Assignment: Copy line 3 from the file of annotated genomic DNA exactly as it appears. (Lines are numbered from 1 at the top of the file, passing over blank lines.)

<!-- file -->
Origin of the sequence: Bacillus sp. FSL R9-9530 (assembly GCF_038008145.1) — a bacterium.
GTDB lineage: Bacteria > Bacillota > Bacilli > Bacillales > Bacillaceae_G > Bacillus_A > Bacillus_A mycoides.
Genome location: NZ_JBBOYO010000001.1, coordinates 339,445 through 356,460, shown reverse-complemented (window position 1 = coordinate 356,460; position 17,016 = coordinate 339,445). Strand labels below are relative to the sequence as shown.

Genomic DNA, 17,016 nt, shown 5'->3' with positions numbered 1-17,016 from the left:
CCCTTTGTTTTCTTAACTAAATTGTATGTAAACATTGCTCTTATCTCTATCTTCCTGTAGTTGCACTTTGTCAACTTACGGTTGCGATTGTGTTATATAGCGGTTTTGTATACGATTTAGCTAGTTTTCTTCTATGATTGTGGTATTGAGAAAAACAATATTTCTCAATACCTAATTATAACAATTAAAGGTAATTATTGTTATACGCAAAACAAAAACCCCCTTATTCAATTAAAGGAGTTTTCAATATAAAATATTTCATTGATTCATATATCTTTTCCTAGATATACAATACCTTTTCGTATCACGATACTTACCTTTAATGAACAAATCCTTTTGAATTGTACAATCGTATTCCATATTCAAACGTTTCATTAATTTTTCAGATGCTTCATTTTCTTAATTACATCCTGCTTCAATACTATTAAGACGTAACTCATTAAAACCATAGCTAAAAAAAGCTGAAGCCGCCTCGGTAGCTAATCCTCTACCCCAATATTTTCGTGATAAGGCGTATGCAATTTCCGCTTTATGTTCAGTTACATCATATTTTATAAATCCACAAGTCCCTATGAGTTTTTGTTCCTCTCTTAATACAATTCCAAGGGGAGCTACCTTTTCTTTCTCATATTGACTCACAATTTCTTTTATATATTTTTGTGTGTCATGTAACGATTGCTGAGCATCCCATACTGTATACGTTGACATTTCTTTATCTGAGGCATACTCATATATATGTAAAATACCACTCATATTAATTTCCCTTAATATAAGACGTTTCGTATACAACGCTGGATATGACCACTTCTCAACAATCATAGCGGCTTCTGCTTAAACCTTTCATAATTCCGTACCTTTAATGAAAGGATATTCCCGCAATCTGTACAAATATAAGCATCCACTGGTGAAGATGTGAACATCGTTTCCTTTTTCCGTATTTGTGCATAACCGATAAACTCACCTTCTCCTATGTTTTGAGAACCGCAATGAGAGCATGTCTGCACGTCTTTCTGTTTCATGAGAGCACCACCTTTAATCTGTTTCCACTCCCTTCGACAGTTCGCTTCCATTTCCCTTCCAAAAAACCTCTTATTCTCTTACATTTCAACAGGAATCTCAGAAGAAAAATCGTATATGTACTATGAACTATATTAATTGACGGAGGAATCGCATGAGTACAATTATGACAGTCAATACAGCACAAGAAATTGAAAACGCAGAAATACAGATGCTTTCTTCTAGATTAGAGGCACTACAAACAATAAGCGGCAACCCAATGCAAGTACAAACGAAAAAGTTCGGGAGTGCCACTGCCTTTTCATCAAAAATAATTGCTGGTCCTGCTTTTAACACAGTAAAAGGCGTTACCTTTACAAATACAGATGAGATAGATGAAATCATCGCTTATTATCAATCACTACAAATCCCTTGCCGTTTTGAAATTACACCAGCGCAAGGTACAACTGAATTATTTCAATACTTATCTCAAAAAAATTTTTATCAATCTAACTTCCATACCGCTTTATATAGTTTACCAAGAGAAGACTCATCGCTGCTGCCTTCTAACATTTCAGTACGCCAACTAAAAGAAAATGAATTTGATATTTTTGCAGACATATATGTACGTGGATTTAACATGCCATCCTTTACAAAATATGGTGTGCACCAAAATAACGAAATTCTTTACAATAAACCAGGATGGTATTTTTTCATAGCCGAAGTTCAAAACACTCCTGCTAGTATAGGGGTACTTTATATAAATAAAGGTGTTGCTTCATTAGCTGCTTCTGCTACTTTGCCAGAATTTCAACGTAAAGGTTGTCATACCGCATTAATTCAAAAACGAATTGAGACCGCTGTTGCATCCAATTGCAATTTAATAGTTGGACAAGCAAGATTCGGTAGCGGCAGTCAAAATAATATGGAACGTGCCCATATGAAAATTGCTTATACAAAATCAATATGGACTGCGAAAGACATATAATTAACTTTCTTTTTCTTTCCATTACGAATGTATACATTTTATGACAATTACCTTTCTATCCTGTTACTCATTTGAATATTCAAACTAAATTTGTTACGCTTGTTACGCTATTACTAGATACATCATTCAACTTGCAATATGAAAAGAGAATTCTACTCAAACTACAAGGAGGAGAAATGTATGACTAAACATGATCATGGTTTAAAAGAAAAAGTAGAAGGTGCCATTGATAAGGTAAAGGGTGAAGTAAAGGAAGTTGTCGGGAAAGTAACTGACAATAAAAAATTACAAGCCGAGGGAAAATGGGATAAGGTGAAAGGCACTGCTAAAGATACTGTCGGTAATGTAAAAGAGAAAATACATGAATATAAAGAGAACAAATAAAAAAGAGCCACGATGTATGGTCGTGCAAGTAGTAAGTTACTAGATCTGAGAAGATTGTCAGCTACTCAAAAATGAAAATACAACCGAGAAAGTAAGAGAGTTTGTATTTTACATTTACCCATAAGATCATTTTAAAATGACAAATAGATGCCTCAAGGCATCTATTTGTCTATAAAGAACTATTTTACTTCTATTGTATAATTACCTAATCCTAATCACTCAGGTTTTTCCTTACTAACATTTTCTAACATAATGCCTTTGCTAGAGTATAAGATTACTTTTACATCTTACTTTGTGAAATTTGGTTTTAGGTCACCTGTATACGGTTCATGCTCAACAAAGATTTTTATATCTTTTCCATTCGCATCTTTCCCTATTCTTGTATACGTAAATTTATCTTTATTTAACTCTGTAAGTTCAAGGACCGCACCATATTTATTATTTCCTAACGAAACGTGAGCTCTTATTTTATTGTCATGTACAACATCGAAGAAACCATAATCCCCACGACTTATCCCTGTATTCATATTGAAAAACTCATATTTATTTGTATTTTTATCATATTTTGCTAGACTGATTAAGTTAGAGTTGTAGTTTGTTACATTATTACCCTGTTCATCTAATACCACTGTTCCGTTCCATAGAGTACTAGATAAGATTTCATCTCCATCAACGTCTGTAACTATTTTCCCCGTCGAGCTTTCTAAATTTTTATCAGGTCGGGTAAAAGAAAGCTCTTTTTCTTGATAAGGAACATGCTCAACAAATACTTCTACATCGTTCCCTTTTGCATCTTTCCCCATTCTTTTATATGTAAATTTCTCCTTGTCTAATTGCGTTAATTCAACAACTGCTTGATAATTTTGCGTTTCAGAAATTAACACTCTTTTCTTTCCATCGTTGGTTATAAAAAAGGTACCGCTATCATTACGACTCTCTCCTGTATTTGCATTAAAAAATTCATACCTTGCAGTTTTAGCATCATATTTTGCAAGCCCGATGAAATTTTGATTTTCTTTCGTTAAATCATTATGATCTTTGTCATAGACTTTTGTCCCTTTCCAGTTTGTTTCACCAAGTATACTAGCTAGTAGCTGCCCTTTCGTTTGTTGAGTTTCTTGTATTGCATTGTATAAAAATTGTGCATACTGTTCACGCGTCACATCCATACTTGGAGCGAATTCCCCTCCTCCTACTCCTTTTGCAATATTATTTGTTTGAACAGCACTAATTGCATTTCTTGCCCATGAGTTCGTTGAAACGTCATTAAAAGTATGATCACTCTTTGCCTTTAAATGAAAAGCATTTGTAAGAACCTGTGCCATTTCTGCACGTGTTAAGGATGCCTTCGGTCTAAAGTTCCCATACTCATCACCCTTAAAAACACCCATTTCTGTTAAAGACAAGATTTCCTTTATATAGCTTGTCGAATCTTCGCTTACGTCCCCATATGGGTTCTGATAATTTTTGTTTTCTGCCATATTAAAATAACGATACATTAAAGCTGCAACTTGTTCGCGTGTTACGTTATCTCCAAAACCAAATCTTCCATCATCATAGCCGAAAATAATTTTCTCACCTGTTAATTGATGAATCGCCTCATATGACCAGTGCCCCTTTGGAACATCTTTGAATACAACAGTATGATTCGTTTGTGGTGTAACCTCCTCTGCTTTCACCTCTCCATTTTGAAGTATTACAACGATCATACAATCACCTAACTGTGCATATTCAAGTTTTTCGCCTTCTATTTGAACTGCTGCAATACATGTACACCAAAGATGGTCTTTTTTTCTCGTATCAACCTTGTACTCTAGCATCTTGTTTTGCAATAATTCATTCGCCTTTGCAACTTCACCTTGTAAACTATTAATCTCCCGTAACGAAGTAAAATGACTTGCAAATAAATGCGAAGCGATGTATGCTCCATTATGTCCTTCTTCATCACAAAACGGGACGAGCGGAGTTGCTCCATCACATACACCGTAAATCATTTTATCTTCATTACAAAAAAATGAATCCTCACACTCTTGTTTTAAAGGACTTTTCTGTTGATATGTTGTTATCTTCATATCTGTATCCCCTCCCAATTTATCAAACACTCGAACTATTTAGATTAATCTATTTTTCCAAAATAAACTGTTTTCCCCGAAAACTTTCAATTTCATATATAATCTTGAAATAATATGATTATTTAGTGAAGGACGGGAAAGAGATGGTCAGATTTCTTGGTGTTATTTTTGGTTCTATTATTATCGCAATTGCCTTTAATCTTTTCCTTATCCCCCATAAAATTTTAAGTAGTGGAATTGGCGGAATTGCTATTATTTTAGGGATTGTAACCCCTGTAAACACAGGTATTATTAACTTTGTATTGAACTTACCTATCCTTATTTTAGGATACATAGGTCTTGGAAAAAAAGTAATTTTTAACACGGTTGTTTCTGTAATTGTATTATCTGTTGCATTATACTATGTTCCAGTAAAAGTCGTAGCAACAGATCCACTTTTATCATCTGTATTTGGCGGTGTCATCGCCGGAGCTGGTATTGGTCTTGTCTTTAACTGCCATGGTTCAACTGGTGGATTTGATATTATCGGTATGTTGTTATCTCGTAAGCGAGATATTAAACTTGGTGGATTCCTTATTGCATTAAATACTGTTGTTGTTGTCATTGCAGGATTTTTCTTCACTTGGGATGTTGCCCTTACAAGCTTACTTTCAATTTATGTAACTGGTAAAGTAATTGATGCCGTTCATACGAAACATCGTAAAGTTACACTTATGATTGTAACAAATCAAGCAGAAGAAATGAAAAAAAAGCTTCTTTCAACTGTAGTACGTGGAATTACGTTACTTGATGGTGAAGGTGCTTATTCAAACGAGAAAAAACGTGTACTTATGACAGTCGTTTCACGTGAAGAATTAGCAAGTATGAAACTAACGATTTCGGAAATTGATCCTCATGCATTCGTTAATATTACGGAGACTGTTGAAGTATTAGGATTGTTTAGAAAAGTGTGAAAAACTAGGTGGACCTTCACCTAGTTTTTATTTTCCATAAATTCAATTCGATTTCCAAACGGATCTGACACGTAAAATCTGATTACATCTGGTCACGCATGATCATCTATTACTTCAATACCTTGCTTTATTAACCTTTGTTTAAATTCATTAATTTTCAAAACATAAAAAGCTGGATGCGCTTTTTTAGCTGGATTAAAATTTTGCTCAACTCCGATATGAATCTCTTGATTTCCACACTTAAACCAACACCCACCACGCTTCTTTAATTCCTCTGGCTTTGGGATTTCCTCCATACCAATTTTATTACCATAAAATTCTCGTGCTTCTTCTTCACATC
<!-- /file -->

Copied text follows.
Genome location: NZ_JBBOYO010000001.1, coordinates 339,445 through 356,460, shown reverse-complemented (window position 1 = coordinate 356,460; position 17,016 = coordinate 339,445). Strand labels below are relative to the sequence as shown.